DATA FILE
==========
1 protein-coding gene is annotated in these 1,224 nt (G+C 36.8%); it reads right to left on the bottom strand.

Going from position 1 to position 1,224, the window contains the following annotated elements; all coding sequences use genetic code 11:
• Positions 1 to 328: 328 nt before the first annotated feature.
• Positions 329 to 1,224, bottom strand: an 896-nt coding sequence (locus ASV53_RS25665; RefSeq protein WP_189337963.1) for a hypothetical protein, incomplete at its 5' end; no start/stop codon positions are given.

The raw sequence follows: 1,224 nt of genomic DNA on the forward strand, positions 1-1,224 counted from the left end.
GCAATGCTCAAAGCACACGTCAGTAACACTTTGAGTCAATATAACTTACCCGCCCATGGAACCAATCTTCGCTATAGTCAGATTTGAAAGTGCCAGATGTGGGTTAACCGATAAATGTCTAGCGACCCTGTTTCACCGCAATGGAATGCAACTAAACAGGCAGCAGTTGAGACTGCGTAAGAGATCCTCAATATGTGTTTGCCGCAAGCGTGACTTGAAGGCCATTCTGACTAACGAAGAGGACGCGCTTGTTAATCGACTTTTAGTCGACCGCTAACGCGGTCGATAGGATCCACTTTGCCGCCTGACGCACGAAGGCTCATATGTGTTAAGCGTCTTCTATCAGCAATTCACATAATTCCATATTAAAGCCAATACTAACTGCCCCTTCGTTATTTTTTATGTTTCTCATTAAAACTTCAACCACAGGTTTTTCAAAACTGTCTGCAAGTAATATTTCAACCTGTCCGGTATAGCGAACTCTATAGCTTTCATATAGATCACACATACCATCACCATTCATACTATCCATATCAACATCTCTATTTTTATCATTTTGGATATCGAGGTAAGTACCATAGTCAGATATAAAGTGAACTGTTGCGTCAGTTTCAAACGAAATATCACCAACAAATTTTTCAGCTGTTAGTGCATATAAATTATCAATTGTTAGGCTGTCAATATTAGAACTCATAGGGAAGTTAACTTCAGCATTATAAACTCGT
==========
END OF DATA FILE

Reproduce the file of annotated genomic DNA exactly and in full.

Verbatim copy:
1 protein-coding gene is annotated in these 1,224 nt (G+C 36.8%); it reads right to left on the bottom strand.

Going from position 1 to position 1,224, the window contains the following annotated elements; all coding sequences use genetic code 11:
• Positions 1 to 328: 328 nt before the first annotated feature.
• Positions 329 to 1,224, bottom strand: an 896-nt coding sequence (locus ASV53_RS25665; RefSeq protein WP_189337963.1) for a hypothetical protein, incomplete at its 5' end; no start/stop codon positions are given.

The raw sequence follows: 1,224 nt of genomic DNA on the forward strand, positions 1-1,224 counted from the left end.
GCAATGCTCAAAGCACACGTCAGTAACACTTTGAGTCAATATAACTTACCCGCCCATGGAACCAATCTTCGCTATAGTCAGATTTGAAAGTGCCAGATGTGGGTTAACCGATAAATGTCTAGCGACCCTGTTTCACCGCAATGGAATGCAACTAAACAGGCAGCAGTTGAGACTGCGTAAGAGATCCTCAATATGTGTTTGCCGCAAGCGTGACTTGAAGGCCATTCTGACTAACGAAGAGGACGCGCTTGTTAATCGACTTTTAGTCGACCGCTAACGCGGTCGATAGGATCCACTTTGCCGCCTGACGCACGAAGGCTCATATGTGTTAAGCGTCTTCTATCAGCAATTCACATAATTCCATATTAAAGCCAATACTAACTGCCCCTTCGTTATTTTTTATGTTTCTCATTAAAACTTCAACCACAGGTTTTTCAAAACTGTCTGCAAGTAATATTTCAACCTGTCCGGTATAGCGAACTCTATAGCTTTCATATAGATCACACATACCATCACCATTCATACTATCCATATCAACATCTCTATTTTTATCATTTTGGATATCGAGGTAAGTACCATAGTCAGATATAAAGTGAACTGTTGCGTCAGTTTCAAACGAAATATCACCAACAAATTTTTCAGCTGTTAGTGCATATAAATTATCAATTGTTAGGCTGTCAATATTAGAACTCATAGGGAAGTTAACTTCAGCATTATAAACTCGT